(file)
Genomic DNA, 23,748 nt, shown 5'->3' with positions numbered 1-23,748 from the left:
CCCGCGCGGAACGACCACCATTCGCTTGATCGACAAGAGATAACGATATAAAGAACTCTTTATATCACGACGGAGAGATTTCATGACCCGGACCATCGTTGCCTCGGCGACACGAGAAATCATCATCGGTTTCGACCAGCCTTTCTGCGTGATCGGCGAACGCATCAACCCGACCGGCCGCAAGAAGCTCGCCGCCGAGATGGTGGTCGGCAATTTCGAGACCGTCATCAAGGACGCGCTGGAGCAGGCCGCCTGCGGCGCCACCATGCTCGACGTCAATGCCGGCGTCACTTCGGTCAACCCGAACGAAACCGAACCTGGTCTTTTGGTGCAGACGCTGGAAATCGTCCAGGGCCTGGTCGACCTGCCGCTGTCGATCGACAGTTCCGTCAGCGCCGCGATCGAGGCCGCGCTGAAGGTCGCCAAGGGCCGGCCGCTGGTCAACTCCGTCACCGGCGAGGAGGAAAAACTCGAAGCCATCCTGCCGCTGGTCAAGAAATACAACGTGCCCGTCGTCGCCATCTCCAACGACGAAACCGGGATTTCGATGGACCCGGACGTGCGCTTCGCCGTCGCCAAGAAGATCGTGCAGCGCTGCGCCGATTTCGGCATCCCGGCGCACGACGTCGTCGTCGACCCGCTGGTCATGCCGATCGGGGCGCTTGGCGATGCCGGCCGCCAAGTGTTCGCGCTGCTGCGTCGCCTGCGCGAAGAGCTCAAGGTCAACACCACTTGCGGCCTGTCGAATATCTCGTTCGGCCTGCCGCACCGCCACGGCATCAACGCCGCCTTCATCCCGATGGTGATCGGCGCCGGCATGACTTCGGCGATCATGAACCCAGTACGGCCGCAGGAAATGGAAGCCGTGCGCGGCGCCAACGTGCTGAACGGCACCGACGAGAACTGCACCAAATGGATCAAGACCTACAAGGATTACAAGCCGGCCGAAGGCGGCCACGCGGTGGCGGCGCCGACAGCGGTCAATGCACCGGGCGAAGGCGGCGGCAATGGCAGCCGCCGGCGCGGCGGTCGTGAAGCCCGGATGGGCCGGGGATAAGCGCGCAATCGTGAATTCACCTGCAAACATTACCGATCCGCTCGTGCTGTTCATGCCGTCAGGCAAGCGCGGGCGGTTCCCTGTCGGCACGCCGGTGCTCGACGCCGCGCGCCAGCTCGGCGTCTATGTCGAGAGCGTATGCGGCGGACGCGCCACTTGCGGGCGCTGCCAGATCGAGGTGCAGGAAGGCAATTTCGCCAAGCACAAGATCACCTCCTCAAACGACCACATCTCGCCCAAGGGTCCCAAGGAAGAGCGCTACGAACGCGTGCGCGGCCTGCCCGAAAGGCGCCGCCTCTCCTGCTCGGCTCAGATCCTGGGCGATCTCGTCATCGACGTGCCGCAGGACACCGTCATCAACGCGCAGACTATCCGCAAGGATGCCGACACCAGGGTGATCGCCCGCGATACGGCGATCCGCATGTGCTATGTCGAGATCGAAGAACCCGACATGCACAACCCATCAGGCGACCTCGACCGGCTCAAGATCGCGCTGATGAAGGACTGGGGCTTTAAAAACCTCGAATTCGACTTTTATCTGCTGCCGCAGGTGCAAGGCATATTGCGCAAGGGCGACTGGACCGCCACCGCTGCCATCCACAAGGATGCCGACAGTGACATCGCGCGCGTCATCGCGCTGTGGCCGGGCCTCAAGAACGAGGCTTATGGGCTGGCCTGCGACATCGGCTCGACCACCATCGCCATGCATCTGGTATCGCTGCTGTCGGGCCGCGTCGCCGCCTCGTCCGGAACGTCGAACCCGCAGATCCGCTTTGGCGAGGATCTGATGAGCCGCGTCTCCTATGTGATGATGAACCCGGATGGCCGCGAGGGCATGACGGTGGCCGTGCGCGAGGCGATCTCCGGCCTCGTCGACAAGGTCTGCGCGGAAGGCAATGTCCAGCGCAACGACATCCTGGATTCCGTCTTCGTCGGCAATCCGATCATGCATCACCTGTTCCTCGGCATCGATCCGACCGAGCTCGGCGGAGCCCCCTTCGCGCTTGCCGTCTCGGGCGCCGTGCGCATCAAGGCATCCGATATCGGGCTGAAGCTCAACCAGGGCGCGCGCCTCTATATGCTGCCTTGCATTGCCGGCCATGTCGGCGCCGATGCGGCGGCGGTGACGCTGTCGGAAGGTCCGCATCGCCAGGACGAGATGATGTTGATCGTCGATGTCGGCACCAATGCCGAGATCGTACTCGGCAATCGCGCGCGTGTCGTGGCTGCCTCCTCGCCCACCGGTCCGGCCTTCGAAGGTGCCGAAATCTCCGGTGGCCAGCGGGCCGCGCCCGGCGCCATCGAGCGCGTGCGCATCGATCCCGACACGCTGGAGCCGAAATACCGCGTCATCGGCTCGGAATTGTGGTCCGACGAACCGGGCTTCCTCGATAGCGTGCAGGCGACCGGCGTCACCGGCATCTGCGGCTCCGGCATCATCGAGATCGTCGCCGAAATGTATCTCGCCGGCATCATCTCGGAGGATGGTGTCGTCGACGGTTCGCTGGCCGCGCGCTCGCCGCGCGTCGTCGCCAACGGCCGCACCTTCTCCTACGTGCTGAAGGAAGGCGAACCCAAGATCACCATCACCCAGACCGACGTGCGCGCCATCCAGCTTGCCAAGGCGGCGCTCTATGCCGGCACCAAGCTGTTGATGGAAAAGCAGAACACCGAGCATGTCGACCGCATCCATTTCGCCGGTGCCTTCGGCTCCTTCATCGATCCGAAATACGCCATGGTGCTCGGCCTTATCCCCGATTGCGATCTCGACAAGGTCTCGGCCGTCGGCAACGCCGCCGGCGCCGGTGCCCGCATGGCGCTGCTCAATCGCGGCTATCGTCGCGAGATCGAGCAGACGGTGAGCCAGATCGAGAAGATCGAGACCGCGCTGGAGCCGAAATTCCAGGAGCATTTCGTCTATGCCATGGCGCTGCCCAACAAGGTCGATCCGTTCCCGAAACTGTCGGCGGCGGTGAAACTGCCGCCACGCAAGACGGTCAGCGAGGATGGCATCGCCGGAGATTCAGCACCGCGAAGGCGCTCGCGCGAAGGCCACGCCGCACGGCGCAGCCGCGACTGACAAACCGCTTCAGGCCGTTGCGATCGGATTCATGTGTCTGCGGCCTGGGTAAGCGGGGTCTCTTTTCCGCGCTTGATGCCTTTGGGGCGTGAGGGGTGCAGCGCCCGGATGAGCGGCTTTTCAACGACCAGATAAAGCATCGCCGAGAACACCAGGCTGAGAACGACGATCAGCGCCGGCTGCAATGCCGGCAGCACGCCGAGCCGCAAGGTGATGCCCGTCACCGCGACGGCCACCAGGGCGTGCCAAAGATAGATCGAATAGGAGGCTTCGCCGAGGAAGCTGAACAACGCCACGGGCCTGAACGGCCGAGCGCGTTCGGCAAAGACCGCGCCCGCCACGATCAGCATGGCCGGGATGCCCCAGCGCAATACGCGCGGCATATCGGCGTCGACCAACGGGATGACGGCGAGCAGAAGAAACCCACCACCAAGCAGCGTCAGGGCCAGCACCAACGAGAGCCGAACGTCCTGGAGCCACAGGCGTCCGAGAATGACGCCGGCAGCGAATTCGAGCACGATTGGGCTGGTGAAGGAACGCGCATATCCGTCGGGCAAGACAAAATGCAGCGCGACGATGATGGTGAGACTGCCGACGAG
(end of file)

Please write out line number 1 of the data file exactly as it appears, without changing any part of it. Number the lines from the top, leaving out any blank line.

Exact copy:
Genomic DNA, 23,748 nt, shown 5'->3' with positions numbered 1-23,748 from the left: